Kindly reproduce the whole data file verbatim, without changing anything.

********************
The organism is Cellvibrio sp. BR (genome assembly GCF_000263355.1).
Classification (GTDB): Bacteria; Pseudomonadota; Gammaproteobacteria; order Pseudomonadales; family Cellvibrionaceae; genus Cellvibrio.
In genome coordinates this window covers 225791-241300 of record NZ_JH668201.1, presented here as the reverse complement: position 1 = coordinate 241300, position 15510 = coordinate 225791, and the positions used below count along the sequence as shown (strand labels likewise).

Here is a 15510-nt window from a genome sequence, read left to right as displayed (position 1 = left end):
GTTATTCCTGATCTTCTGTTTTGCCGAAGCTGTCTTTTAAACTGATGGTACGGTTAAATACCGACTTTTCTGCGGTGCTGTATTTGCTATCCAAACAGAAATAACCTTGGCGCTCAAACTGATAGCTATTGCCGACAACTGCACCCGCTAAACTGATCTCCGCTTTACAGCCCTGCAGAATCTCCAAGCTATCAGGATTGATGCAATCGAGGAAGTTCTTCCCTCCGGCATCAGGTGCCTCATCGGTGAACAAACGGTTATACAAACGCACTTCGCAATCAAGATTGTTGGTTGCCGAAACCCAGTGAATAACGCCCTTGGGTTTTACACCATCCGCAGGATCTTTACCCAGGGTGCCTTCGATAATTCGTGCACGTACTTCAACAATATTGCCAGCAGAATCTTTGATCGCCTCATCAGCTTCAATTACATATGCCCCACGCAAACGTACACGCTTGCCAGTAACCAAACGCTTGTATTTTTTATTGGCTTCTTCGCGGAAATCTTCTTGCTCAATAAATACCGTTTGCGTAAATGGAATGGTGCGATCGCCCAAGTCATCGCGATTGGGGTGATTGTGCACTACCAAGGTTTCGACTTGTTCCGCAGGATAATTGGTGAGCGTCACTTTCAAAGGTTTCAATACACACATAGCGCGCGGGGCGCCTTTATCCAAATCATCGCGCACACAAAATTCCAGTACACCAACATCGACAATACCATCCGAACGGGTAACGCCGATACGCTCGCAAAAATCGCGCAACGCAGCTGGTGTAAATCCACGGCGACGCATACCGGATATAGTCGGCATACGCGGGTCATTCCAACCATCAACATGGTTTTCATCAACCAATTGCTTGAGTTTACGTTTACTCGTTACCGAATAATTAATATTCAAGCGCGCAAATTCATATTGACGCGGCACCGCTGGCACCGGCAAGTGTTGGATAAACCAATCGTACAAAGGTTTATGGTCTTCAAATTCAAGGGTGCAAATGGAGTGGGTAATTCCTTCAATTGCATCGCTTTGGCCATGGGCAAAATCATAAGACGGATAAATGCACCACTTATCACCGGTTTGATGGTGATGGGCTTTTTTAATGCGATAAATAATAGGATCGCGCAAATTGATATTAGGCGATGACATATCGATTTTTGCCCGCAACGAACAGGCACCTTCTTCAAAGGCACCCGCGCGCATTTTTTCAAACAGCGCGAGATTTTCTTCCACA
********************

The organism is Cellvibrio sp. BR (genome assembly GCF_000263355.1).
Classification (GTDB): Bacteria; Pseudomonadota; Gammaproteobacteria; order Pseudomonadales; family Cellvibrionaceae; genus Cellvibrio.
In genome coordinates this window covers 225791-241300 of record NZ_JH668201.1, presented here as the reverse complement: position 1 = coordinate 241300, position 15510 = coordinate 225791, and the positions used below count along the sequence as shown (strand labels likewise).

Here is a 15510-nt window from a genome sequence, read left to right as displayed (position 1 = left end):
GTTATTCCTGATCTTCTGTTTTGCCGAAGCTGTCTTTTAAACTGATGGTACGGTTAAATACCGACTTTTCTGCGGTGCTGTATTTGCTATCCAAACAGAAATAACCTTGGCGCTCAAACTGATAGCTATTGCCGACAACTGCACCCGCTAAACTGATCTCCGCTTTACAGCCCTGCAGAATCTCCAAGCTATCAGGATTGATGCAATCGAGGAAGTTCTTCCCTCCGGCATCAGGTGCCTCATCGGTGAACAAACGGTTATACAAACGCACTTCGCAATCAAGATTGTTGGTTGCCGAAACCCAGTGAATAACGCCCTTGGGTTTTACACCATCCGCAGGATCTTTACCCAGGGTGCCTTCGATAATTCGTGCACGTACTTCAACAATATTGCCAGCAGAATCTTTGATCGCCTCATCAGCTTCAATTACATATGCCCCACGCAAACGTACACGCTTGCCAGTAACCAAACGCTTGTATTTTTTATTGGCTTCTTCGCGGAAATCTTCTTGCTCAATAAATACCGTTTGCGTAAATGGAATGGTGCGATCGCCCAAGTCATCGCGATTGGGGTGATTGTGCACTACCAAGGTTTCGACTTGTTCCGCAGGATAATTGGTGAGCGTCACTTTCAAAGGTTTCAATACACACATAGCGCGCGGGGCGCCTTTATCCAAATCATCGCGCACACAAAATTCCAGTACACCAACATCGACAATACCATCCGAACGGGTAACGCCGATACGCTCGCAAAAATCGCGCAACGCAGCTGGTGTAAATCCACGGCGACGCATACCGGATATAGTCGGCATACGCGGGTCATTCCAACCATCAACATGGTTTTCATCAACCAATTGCTTGAGTTTACGTTTACTCGTTACCGAATAATTAATATTCAAGCGCGCAAATTCATATTGACGCGGCACCGCTGGCACCGGCAAGTGTTGGATAAACCAATCGTACAAAGGTTTATGGTCTTCAAATTCAAGGGTGCAAATGGAGTGGGTAATTCCTTCAATTGCATCGCTTTGGCCATGGGCAAAATCATAAGACGGATAAATGCACCACTTATCACCGGTTTGATGGTGATGGGCTTTTTTAATGCGATAAATAATAGGATCGCGCAAATTGATATTAGGCGATGACATATCGATTTTTGCCCGCAACGAACAGGCACCTTCTTCAAAGGCACCCGCGCGCATTTTTTCAAACAGCGCGAGATTTTCTTCCACA